He was probably nervous when he got out of the car, and he must have known that his presence would not open everyone’s hearts, but he certainly did not anticipate what followed. When Tom King, the Conservative Government’s Secretary of State for Northern Ireland, arrived in Belfast on 20 November 1985, five days after Margaret Thatcher and the Republic of Ireland’s Taoiseach Garret FitzGerald had signed the Anglo-Irish Agreement, he got a small foretaste of loyalist anger as The Sun reported (21.11.1985, p. 7):

‘Ulster supremo Tom King was attacked yesterday by an egg-throwing mob. The Loyalist demonstrators scuffled with Mr King’s bodyguards when he arrived for a luncheon in Belfast. The jeering crowd, led by the Reverend Ian Paisley, were protesting the new Anglo-Irish Agreement, which gives the Dublin government a say in running Ulster. Mr King escaped unhurt as the mob smashed a headlight on his car.’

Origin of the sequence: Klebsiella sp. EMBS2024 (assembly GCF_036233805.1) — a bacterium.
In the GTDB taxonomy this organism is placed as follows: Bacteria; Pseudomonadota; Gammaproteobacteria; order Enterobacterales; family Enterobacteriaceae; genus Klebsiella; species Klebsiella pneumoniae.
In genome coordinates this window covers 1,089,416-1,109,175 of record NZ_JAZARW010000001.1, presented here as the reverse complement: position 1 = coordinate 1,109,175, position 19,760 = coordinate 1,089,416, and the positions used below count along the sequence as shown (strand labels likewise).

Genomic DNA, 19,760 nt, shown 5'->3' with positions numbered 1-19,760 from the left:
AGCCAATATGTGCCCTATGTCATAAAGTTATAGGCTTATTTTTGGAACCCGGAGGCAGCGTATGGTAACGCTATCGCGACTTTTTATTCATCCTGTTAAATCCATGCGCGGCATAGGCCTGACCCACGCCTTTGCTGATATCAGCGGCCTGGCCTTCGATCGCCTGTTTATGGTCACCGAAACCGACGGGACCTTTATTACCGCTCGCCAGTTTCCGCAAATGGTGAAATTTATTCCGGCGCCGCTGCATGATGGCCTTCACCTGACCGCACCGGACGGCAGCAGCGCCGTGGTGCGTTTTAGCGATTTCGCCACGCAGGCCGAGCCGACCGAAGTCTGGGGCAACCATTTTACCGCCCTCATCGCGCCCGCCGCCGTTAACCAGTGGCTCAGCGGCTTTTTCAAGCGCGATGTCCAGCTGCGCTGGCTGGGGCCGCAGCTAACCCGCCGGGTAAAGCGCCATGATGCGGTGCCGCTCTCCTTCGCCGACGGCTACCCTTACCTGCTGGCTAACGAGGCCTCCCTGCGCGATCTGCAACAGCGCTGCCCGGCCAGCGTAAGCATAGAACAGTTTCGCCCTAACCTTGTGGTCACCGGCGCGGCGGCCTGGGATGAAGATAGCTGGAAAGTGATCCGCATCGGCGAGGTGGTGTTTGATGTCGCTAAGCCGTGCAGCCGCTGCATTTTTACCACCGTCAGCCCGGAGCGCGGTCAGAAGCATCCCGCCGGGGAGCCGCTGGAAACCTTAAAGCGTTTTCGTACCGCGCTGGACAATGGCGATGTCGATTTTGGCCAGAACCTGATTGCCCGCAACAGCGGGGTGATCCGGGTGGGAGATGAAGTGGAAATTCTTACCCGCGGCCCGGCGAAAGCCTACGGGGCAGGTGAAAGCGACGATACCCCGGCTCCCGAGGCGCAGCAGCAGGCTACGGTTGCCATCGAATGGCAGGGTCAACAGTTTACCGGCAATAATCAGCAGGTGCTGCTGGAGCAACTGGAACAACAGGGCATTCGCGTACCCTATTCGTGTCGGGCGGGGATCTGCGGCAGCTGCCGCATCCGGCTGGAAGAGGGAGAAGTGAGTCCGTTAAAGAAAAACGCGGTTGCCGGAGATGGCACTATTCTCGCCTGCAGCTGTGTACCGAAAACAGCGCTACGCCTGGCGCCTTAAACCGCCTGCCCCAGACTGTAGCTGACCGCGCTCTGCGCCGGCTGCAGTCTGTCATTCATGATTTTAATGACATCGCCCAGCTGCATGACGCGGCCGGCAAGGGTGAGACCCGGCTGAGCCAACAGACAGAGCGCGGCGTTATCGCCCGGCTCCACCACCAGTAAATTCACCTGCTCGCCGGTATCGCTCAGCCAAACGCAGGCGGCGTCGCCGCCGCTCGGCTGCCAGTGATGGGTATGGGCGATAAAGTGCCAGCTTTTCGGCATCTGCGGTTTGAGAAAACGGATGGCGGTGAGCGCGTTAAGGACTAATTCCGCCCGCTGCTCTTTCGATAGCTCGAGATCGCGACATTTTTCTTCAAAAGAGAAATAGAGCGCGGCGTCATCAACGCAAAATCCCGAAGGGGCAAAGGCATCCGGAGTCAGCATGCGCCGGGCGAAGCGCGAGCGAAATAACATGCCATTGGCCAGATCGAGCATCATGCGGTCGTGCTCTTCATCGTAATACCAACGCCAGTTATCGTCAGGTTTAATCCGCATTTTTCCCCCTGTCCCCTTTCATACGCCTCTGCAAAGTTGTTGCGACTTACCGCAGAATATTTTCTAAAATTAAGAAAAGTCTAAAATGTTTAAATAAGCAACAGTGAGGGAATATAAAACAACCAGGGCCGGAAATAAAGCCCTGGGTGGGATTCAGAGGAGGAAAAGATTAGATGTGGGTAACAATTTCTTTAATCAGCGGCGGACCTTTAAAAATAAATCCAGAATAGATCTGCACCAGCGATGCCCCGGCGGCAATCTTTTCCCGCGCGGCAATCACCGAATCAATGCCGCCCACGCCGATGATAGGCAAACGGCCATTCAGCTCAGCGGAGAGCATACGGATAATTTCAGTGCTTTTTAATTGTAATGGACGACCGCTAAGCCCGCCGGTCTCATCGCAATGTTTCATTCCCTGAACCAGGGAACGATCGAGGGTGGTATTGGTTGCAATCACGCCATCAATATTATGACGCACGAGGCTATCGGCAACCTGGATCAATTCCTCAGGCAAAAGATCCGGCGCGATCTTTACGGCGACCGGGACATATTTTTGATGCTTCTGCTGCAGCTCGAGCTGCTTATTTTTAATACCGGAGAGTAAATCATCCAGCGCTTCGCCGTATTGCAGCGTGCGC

While politicians of all parties were quick to condemn the attack, Paisley was rather unrepentant, warning King that ‘[h]e should only to go [sic] those places where he is welcome, but he should not go out on to the streets of Northern Ireland, where the people look upon him as a traitor’ (The Daily Telegraph, 22.11.1985, p. 19). Other loyalist politicians went as far as saying that they would ‘follow Mr King around the province and give him a rough ride’ (The Daily Telegraph, 22.11.1985, p. 19).